Richard Jewell film review: recent history come to life

Sam Rockwell and Paul Walter Hauser in Richard Jewell.
Sam Rockwell and Paul Walter Hauser in Richard Jewell.

IN 1996, the city of Atlanta is buzzing with anticipation as the host of the Olympic Games and none more so than Richard Jewell (Paul Walter Hauser), a law enforcement obsessive who has been hired as a security guard for the celebrations at Centennial Park.

When he spots an unattended knapsack under a light and sound tower, his commitment to procedure is laughed at by the other guards until they discover it actually is a bomb and his early warning saves lives.

He is lauded as a hero until the FBI receive a tip off from an old employer of Jewell’s, who warns that he fits the profile of someone who may have planted the bomb himself.

At first willing and eager to help, when Jewell realises he is the one being investigated he calls on an old lawyer friend Watson Bryant (Sam Rockwell) to help him against what becomes an impossible barrage of negative media and intrusive policing.

Jon Hamm and Ian Gomez play FBI agents.

Hauser provides an exceptional performance, able to show Jewell as a man both impossibly oblivious yet highly aware of how others see him, as annoying and self-important yet loving and kind to his mother Bobi (Kathy Bates).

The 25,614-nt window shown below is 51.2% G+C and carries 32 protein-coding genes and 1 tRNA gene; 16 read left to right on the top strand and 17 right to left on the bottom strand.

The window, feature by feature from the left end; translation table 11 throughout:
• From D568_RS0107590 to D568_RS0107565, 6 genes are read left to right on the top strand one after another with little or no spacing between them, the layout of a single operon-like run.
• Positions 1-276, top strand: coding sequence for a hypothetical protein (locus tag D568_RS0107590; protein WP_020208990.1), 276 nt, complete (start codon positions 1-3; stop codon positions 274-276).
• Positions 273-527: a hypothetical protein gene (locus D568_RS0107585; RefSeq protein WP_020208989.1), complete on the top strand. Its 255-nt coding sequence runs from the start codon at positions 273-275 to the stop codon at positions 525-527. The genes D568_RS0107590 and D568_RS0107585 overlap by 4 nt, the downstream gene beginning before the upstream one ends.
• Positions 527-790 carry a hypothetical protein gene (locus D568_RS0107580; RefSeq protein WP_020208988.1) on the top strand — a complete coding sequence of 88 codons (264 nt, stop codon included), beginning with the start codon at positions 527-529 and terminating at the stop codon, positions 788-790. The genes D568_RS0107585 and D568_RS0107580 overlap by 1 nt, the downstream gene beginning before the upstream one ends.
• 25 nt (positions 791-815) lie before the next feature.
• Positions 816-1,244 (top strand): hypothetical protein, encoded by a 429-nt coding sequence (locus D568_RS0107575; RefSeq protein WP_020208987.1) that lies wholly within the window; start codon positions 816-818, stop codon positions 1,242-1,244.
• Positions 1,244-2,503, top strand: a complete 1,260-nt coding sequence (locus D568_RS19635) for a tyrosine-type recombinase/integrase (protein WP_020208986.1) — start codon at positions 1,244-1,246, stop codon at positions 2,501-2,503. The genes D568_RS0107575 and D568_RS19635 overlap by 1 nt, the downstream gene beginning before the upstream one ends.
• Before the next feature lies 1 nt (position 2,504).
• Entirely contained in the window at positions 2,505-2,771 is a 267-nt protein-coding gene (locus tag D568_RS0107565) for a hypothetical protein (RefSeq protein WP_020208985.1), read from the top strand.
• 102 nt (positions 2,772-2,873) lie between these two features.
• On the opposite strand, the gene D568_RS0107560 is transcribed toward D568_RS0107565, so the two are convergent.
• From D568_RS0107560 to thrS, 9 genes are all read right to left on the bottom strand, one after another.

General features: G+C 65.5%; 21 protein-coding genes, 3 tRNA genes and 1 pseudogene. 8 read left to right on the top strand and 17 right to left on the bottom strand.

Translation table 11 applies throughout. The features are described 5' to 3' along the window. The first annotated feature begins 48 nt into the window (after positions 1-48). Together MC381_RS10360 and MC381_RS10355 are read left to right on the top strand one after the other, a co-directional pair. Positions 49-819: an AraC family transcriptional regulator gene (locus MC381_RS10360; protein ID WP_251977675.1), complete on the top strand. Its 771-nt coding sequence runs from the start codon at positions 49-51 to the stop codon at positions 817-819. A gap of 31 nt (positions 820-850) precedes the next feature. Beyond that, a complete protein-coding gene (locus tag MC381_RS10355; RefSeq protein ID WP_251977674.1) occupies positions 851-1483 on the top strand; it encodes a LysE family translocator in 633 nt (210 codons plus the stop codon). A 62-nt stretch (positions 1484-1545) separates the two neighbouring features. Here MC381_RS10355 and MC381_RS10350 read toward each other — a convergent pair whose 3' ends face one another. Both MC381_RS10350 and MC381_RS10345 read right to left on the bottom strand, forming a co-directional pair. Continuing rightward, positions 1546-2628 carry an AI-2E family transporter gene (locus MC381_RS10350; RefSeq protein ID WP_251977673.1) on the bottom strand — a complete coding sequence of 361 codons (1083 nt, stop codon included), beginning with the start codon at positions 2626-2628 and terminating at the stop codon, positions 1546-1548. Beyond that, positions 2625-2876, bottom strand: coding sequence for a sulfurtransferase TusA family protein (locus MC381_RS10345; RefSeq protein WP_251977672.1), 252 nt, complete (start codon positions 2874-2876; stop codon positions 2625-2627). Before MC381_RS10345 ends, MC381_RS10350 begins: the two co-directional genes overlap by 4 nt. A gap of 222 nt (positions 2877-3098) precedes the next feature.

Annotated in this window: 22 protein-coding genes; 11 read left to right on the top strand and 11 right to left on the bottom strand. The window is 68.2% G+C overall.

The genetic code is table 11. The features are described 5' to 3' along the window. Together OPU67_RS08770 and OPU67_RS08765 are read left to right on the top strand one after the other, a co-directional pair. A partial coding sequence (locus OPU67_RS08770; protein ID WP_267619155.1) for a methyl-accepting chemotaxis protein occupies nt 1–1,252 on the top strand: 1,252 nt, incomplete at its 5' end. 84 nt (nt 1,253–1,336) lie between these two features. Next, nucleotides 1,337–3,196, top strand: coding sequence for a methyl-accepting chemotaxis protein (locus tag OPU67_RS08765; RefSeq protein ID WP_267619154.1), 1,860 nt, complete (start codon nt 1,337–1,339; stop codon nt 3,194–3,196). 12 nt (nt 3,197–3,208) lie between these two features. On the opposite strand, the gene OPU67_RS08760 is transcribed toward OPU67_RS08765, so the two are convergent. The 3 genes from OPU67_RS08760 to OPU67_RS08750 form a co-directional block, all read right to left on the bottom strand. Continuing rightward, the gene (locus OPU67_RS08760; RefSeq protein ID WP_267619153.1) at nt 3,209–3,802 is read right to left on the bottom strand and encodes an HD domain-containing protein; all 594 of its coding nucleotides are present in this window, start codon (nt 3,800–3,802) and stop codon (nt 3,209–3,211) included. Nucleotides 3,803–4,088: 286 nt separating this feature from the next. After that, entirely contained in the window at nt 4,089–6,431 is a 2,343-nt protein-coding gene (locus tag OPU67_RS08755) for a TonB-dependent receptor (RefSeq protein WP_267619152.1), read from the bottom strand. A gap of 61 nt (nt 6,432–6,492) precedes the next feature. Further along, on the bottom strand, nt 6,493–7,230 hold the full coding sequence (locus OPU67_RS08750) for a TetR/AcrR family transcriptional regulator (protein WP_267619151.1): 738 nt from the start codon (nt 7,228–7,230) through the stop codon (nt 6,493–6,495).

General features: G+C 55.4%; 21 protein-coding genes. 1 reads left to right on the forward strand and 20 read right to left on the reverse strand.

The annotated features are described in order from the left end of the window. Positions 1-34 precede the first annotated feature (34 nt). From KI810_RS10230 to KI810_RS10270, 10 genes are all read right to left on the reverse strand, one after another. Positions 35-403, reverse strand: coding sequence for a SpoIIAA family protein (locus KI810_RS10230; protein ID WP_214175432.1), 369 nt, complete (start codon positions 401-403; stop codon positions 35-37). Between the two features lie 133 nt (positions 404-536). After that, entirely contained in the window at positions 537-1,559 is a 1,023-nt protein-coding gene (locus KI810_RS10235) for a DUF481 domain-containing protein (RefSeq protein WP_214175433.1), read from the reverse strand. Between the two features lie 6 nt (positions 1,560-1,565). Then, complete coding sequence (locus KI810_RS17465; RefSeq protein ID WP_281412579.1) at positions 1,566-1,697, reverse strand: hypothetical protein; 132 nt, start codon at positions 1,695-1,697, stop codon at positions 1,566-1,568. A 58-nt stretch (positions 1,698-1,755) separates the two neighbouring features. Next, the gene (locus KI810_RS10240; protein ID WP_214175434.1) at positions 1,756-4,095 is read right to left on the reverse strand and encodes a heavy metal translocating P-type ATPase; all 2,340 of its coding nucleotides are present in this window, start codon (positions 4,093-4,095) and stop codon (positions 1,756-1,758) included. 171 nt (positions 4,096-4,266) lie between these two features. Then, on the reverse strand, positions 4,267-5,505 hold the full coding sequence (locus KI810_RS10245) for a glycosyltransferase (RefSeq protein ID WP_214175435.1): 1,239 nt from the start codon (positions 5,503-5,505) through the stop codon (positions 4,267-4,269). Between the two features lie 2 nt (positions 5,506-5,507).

Rockwell is reliably good as the eccentric lawyer and his chemistry with Hauser makes for the best scenes of the film.

Other characters, namely FBI agent Tom Shaw (Jon Hamm) and journalist Kathy Scruggs (Olivia Wilde), get less nuanced portrayals, with Wilde’s flirty will-do-anything-to-get-a-story reporter a particularly troubling version of a real person who is not alive defend themselves.

Richard Jewell brings to life a piece of recent history, with director Clint Eastwood giving the once-maligned man a chance to tell his side of the story.

Richard Jewell (M)

Director: Clint Eastwood

Starring: Paul Walter Hauser, Sam Rockwell, Kathy Bates

Three and a half stars

Now showing

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